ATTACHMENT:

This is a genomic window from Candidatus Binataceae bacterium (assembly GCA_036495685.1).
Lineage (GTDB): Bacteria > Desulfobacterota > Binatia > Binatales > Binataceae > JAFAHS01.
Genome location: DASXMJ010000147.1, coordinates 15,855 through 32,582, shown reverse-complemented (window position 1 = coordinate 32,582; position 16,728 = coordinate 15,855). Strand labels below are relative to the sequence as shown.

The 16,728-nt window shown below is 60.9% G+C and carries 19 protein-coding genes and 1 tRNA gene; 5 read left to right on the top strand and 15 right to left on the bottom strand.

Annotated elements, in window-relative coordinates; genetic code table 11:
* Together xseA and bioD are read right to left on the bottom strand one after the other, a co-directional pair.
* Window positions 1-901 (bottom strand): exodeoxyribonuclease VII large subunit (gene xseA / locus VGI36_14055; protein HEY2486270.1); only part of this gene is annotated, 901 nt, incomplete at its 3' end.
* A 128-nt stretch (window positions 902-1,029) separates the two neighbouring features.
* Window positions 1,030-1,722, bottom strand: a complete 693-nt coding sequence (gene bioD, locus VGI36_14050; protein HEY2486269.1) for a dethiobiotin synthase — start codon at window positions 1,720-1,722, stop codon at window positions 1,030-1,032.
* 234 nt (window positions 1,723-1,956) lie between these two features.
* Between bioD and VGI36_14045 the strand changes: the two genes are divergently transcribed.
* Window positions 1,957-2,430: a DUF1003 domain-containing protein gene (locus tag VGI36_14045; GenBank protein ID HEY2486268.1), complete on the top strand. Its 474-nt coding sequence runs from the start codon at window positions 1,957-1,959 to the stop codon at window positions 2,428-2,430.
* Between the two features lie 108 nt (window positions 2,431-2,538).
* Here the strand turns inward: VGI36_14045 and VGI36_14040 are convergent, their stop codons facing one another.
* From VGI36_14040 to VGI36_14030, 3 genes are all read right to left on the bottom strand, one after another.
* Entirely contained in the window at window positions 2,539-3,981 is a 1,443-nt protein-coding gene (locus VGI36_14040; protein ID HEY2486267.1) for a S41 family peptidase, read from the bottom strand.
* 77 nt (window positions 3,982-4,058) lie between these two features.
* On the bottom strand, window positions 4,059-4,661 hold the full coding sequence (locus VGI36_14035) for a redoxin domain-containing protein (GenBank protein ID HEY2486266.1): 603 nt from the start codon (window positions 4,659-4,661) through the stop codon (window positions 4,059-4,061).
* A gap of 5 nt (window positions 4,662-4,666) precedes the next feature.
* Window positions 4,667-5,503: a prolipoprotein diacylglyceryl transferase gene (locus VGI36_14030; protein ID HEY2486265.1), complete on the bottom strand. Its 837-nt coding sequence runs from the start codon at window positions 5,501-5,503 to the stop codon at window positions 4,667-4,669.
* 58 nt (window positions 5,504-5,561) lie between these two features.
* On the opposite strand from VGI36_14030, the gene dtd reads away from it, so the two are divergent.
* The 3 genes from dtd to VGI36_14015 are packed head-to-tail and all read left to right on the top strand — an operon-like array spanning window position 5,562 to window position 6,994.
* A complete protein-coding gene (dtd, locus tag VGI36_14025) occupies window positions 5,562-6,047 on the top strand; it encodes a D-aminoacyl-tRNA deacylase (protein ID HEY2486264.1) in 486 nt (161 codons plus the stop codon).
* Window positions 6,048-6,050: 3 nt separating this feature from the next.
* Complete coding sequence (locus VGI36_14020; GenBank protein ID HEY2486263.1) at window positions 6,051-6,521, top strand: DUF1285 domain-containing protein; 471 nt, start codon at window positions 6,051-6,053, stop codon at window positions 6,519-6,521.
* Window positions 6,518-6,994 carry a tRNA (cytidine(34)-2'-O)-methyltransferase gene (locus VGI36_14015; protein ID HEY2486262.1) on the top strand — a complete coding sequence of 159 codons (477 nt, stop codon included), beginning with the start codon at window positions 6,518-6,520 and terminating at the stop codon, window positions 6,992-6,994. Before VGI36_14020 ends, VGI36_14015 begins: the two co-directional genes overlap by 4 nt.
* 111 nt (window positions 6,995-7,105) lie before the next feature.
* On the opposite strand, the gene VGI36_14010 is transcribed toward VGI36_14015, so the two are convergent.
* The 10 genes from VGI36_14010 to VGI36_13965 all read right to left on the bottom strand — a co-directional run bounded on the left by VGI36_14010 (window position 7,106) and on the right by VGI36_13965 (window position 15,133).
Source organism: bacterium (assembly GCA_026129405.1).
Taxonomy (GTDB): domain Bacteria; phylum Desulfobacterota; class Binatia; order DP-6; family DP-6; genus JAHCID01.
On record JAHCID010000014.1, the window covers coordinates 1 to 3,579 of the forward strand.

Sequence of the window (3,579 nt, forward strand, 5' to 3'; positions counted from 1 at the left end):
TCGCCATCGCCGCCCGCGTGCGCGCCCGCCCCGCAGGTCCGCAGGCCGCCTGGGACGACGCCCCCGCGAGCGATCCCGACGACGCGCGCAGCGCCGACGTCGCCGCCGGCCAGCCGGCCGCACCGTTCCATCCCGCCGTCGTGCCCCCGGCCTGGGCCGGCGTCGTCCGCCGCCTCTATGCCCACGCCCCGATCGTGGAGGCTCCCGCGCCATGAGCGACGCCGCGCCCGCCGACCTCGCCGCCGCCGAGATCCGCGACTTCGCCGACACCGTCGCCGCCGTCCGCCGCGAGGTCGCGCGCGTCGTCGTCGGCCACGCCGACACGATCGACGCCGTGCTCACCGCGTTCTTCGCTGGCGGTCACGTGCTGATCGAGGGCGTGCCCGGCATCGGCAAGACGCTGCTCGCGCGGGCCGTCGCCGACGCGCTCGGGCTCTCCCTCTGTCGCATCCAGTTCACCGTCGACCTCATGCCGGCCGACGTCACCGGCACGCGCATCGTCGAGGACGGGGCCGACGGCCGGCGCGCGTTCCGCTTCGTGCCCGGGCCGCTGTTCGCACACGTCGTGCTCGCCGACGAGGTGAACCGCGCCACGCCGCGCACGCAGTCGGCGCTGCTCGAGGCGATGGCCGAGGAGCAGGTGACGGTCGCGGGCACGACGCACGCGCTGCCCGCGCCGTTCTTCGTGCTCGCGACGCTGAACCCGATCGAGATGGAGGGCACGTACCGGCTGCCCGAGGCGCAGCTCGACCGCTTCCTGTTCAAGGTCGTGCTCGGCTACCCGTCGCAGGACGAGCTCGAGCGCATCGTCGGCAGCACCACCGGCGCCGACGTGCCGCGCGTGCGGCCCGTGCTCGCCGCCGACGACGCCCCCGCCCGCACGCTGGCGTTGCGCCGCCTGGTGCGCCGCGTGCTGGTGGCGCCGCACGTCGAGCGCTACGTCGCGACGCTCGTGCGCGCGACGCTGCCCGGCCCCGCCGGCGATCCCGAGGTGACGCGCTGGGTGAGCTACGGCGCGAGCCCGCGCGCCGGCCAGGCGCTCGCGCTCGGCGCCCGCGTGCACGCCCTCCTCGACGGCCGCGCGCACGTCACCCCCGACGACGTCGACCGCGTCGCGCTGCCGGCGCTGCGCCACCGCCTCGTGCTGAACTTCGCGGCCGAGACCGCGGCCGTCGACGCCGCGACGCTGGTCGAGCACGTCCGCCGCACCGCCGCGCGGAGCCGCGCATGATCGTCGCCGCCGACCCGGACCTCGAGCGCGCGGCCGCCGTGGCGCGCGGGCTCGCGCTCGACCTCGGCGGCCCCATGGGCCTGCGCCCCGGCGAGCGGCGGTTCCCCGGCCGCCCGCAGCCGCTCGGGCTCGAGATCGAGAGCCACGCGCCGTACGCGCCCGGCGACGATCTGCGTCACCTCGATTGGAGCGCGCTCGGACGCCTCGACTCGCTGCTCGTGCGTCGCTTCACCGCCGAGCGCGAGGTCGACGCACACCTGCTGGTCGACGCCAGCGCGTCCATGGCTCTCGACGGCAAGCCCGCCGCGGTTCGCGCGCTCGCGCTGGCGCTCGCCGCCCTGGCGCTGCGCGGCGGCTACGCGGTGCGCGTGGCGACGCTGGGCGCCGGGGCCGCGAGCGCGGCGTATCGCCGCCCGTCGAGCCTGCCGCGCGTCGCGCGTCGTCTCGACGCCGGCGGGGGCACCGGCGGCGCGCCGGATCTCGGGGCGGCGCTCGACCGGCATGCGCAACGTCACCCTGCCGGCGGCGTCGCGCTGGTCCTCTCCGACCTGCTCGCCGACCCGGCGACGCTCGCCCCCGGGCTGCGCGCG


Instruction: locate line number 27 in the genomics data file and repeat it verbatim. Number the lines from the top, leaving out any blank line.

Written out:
* Window positions 6,518-6,994 carry a tRNA (cytidine(34)-2'-O)-methyltransferase gene (locus VGI36_14015; protein ID HEY2486262.1) on the top strand — a complete coding sequence of 159 codons (477 nt, stop codon included), beginning with the start codon at window positions 6,518-6,520 and terminating at the stop codon, window positions 6,992-6,994. Before VGI36_14020 ends, VGI36_14015 begins: the two co-directional genes overlap by 4 nt.